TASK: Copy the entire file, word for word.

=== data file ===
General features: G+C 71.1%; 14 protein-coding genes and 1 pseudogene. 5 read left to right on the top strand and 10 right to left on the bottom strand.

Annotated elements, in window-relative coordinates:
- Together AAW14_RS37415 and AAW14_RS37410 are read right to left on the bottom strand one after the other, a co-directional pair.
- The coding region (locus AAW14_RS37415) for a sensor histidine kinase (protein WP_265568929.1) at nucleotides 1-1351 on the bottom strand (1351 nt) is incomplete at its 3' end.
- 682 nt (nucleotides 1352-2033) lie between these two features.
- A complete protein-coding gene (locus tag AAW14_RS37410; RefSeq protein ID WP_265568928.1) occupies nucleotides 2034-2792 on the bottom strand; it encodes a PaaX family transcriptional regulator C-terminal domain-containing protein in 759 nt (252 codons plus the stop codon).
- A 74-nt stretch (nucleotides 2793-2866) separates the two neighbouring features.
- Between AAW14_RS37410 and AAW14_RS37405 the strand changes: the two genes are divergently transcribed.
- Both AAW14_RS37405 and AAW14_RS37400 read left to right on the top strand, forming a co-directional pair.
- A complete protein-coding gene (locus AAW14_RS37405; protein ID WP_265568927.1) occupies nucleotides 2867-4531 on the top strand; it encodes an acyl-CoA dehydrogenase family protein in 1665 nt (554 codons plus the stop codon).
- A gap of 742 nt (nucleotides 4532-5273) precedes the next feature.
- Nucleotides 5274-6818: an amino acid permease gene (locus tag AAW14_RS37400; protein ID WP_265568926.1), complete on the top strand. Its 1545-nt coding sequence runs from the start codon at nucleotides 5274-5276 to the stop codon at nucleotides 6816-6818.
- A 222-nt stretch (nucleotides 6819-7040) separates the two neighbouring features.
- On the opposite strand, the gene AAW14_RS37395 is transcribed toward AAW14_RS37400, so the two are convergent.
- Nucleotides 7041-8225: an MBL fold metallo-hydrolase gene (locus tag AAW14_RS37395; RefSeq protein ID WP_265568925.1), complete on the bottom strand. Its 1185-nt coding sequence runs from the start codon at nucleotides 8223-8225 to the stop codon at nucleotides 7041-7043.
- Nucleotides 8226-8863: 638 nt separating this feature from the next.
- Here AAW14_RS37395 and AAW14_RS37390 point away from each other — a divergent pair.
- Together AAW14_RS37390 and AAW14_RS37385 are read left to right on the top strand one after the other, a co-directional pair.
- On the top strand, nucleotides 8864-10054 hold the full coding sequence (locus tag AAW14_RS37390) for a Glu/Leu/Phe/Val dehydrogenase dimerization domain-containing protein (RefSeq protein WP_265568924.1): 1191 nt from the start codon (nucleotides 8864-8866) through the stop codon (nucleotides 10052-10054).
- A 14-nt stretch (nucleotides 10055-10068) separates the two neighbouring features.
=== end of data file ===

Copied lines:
General features: G+C 71.1%; 14 protein-coding genes and 1 pseudogene. 5 read left to right on the top strand and 10 right to left on the bottom strand.

Annotated elements, in window-relative coordinates:
- Together AAW14_RS37415 and AAW14_RS37410 are read right to left on the bottom strand one after the other, a co-directional pair.
- The coding region (locus AAW14_RS37415) for a sensor histidine kinase (protein WP_265568929.1) at nucleotides 1-1351 on the bottom strand (1351 nt) is incomplete at its 3' end.
- 682 nt (nucleotides 1352-2033) lie between these two features.
- A complete protein-coding gene (locus tag AAW14_RS37410; RefSeq protein ID WP_265568928.1) occupies nucleotides 2034-2792 on the bottom strand; it encodes a PaaX family transcriptional regulator C-terminal domain-containing protein in 759 nt (252 codons plus the stop codon).
- A 74-nt stretch (nucleotides 2793-2866) separates the two neighbouring features.
- Between AAW14_RS37410 and AAW14_RS37405 the strand changes: the two genes are divergently transcribed.
- Both AAW14_RS37405 and AAW14_RS37400 read left to right on the top strand, forming a co-directional pair.
- A complete protein-coding gene (locus AAW14_RS37405; protein ID WP_265568927.1) occupies nucleotides 2867-4531 on the top strand; it encodes an acyl-CoA dehydrogenase family protein in 1665 nt (554 codons plus the stop codon).
- A gap of 742 nt (nucleotides 4532-5273) precedes the next feature.
- Nucleotides 5274-6818: an amino acid permease gene (locus tag AAW14_RS37400; protein ID WP_265568926.1), complete on the top strand. Its 1545-nt coding sequence runs from the start codon at nucleotides 5274-5276 to the stop codon at nucleotides 6816-6818.
- A 222-nt stretch (nucleotides 6819-7040) separates the two neighbouring features.
- On the opposite strand, the gene AAW14_RS37395 is transcribed toward AAW14_RS37400, so the two are convergent.
- Nucleotides 7041-8225: an MBL fold metallo-hydrolase gene (locus tag AAW14_RS37395; RefSeq protein ID WP_265568925.1), complete on the bottom strand. Its 1185-nt coding sequence runs from the start codon at nucleotides 8223-8225 to the stop codon at nucleotides 7041-7043.
- Nucleotides 8226-8863: 638 nt separating this feature from the next.
- Here AAW14_RS37395 and AAW14_RS37390 point away from each other — a divergent pair.
- Together AAW14_RS37390 and AAW14_RS37385 are read left to right on the top strand one after the other, a co-directional pair.
- On the top strand, nucleotides 8864-10054 hold the full coding sequence (locus tag AAW14_RS37390) for a Glu/Leu/Phe/Val dehydrogenase dimerization domain-containing protein (RefSeq protein WP_265568924.1): 1191 nt from the start codon (nucleotides 8864-8866) through the stop codon (nucleotides 10052-10054).
- A 14-nt stretch (nucleotides 10055-10068) separates the two neighbouring features.